This post, written by Gordon Platt of Gotham Media, is part of a series reporting on “Pharmaceutical Challenges 2016: Managing Crisis in a Digital Age” an event at which leading pharma and media specialists gathered to discuss the role of reputation in the industry. It was held at the Harvard Club in New York City, and sponsored by CARMA, a global media intelligence provider. The previous posts can be found here, here, and here.
Transparency was a theme running through the panel discussion, with all participants having something to say about the advantages and issues involved.
From the perspective of Eric Dezenhall, founder of Dezenhall Resources, there is a limit to what pharmaceutical companies can and will say. Even a statement that consumers might consider straightforward, such as confirming that a drug is safe, is a major hurdle for legal advisors in the pharma sector.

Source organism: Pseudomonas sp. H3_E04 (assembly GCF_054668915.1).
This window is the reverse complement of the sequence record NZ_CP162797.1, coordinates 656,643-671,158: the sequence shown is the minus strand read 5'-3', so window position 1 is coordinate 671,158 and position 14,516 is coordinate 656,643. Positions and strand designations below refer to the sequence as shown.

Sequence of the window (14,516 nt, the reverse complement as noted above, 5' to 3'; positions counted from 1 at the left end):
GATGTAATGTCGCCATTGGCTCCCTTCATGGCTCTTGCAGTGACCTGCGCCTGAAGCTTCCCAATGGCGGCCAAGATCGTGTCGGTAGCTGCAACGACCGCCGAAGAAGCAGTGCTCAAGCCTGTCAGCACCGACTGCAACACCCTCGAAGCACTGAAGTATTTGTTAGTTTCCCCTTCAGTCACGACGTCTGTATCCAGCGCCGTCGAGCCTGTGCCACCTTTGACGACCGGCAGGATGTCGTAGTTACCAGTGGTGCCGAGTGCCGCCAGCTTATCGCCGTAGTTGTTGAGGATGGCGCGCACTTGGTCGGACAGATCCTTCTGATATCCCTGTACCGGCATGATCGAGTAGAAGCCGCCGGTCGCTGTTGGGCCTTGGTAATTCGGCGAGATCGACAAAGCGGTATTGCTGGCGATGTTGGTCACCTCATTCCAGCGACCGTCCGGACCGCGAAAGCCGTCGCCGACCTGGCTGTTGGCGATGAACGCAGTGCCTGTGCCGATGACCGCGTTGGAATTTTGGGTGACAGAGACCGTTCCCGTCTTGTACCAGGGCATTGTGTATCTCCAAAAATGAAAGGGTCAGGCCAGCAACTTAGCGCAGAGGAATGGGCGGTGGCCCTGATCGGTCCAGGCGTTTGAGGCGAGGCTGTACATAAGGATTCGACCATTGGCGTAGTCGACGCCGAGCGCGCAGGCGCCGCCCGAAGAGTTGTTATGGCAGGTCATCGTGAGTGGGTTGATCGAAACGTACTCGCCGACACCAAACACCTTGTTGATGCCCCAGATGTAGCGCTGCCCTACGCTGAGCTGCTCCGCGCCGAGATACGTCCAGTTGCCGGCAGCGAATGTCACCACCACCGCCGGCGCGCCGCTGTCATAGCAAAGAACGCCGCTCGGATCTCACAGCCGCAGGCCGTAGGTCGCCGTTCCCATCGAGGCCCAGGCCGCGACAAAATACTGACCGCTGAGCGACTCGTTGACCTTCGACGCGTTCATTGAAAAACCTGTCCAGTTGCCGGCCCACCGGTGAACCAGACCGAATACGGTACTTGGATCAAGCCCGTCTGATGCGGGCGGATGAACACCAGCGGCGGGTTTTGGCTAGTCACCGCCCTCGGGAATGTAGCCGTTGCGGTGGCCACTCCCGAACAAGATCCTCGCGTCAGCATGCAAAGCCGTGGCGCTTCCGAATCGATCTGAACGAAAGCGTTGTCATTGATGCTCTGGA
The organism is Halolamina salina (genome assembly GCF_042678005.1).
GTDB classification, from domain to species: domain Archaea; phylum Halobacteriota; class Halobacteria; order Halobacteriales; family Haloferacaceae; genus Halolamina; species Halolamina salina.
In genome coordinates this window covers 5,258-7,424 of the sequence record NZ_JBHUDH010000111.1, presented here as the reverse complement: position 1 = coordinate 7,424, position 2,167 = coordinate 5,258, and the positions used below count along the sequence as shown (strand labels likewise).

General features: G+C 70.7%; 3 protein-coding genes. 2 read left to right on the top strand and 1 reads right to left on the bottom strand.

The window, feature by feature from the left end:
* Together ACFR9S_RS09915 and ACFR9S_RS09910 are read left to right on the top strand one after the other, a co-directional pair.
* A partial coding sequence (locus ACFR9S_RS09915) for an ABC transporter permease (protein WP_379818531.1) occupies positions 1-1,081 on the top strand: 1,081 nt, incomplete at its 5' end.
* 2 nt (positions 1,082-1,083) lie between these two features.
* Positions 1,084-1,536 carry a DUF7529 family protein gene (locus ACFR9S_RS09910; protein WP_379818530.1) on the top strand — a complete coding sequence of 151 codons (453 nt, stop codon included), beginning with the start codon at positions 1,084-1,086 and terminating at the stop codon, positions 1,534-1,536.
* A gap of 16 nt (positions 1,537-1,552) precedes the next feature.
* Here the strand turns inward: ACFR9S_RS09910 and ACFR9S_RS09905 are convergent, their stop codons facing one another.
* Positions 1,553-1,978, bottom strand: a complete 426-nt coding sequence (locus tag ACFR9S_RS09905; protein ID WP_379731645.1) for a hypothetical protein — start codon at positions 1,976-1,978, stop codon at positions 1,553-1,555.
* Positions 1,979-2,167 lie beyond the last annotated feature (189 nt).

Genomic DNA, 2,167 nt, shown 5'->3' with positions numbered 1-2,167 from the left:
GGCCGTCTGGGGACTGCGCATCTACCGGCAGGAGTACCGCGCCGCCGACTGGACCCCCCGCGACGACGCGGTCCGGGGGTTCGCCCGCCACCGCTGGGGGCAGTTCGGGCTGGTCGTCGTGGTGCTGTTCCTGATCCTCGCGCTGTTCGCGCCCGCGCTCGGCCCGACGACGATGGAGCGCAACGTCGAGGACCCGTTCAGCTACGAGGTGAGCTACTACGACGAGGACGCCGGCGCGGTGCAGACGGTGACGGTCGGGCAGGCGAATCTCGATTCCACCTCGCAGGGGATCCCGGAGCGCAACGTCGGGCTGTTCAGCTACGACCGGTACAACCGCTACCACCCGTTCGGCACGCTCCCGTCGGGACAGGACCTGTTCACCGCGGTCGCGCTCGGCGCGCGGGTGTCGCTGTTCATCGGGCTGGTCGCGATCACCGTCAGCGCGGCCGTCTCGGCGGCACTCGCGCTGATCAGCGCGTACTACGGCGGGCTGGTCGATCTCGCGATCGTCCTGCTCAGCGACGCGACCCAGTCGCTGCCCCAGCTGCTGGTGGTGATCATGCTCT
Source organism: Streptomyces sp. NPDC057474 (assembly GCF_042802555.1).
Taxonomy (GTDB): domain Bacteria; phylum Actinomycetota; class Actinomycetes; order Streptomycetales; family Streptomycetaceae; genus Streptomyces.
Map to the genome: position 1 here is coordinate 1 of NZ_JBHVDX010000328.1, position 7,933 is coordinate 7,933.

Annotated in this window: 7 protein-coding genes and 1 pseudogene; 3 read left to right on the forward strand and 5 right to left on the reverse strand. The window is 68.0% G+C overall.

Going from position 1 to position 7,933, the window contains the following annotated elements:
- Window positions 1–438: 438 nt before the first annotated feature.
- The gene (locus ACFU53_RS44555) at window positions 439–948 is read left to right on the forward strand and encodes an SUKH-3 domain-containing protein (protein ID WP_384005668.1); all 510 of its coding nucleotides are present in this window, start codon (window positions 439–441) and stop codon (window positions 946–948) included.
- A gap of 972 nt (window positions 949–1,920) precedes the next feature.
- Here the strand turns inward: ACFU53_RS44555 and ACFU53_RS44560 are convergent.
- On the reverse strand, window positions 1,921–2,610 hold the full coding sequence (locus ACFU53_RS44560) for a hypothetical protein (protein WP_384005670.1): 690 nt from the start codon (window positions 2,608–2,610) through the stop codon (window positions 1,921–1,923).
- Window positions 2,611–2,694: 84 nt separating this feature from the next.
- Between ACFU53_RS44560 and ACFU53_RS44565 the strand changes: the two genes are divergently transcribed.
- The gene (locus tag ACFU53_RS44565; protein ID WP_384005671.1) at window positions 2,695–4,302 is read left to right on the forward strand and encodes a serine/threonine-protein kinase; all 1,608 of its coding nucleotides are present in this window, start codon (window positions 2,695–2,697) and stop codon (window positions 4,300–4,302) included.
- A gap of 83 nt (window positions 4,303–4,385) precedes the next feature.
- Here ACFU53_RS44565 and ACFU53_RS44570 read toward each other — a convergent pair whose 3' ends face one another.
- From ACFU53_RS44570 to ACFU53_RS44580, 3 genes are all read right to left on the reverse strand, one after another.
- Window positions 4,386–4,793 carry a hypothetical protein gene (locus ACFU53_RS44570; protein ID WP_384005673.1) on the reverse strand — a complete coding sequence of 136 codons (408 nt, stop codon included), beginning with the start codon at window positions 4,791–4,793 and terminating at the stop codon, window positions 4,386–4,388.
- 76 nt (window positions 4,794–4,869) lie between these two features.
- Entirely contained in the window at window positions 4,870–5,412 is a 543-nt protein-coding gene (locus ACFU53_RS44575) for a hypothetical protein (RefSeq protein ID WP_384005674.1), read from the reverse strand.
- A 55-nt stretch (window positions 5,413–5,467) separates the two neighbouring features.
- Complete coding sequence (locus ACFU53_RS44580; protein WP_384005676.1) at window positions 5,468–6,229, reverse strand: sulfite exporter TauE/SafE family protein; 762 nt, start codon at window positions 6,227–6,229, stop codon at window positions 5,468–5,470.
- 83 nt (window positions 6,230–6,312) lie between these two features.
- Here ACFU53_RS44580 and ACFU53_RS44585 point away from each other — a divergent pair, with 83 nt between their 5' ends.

Beyond voluntary statements, he also says there are regulatory considerations that restrict transparency. “When you come under attack, the FDA is in control… you can’t say certain things.” Dezenhall explains that this can come across as a lack of transparency, whereas in reality the company’s hands are tied.
On the other hand, Medpage Today editor Peggy Peck believes the relative truth that defines the industry is the underlying cause of most controversies. “If a company rises on relative risk, it will fall on relative risk,” says Peck, emphasizing that companies who stick to an absolute truth will rarely experience extreme challenges to their reputation.
For Allen Waxman of EISAI, Inc., it comes back around to education once again. The relative truth is inevitable, to some extent, because consumers have a limited understanding of what safety should mean. Most drugs have side effects and the tolerance of individuals to handle them could easily change what they consider to be safe.
The pharmaceutical companies have an opportunity here to explain and educate, which provides the foundation for transparency and building reputational capital.